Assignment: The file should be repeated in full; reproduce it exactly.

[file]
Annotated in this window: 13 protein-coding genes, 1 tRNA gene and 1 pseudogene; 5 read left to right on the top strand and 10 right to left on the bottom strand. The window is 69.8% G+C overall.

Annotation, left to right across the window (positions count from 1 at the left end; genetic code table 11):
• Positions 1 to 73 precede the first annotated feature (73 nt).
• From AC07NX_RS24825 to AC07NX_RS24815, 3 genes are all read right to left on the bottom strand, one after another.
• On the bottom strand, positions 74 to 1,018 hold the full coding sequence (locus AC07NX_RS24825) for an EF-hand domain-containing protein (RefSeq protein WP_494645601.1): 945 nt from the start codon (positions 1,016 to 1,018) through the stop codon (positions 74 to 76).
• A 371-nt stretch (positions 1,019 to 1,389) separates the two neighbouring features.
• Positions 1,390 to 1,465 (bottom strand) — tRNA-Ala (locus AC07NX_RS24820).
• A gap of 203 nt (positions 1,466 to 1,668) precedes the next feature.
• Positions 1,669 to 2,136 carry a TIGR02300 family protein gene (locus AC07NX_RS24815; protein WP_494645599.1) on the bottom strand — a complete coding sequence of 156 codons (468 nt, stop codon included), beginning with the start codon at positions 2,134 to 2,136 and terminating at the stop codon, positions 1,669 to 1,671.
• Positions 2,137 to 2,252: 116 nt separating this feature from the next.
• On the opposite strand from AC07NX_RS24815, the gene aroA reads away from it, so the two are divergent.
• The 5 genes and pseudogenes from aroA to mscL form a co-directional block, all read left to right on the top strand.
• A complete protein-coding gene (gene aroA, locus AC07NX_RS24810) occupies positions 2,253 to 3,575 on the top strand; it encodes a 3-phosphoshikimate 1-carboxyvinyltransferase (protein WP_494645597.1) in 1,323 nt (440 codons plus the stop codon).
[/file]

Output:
Annotated in this window: 13 protein-coding genes, 1 tRNA gene and 1 pseudogene; 5 read left to right on the top strand and 10 right to left on the bottom strand. The window is 69.8% G+C overall.

Annotation, left to right across the window (positions count from 1 at the left end; genetic code table 11):
• Positions 1 to 73 precede the first annotated feature (73 nt).
• From AC07NX_RS24825 to AC07NX_RS24815, 3 genes are all read right to left on the bottom strand, one after another.
• On the bottom strand, positions 74 to 1,018 hold the full coding sequence (locus AC07NX_RS24825) for an EF-hand domain-containing protein (RefSeq protein WP_494645601.1): 945 nt from the start codon (positions 1,016 to 1,018) through the stop codon (positions 74 to 76).
• A 371-nt stretch (positions 1,019 to 1,389) separates the two neighbouring features.
• Positions 1,390 to 1,465 (bottom strand) — tRNA-Ala (locus AC07NX_RS24820).
• A gap of 203 nt (positions 1,466 to 1,668) precedes the next feature.
• Positions 1,669 to 2,136 carry a TIGR02300 family protein gene (locus AC07NX_RS24815; protein WP_494645599.1) on the bottom strand — a complete coding sequence of 156 codons (468 nt, stop codon included), beginning with the start codon at positions 2,134 to 2,136 and terminating at the stop codon, positions 1,669 to 1,671.
• Positions 2,137 to 2,252: 116 nt separating this feature from the next.
• On the opposite strand from AC07NX_RS24815, the gene aroA reads away from it, so the two are divergent.
• The 5 genes and pseudogenes from aroA to mscL form a co-directional block, all read left to right on the top strand.
• A complete protein-coding gene (gene aroA, locus AC07NX_RS24810) occupies positions 2,253 to 3,575 on the top strand; it encodes a 3-phosphoshikimate 1-carboxyvinyltransferase (protein WP_494645597.1) in 1,323 nt (440 codons plus the stop codon).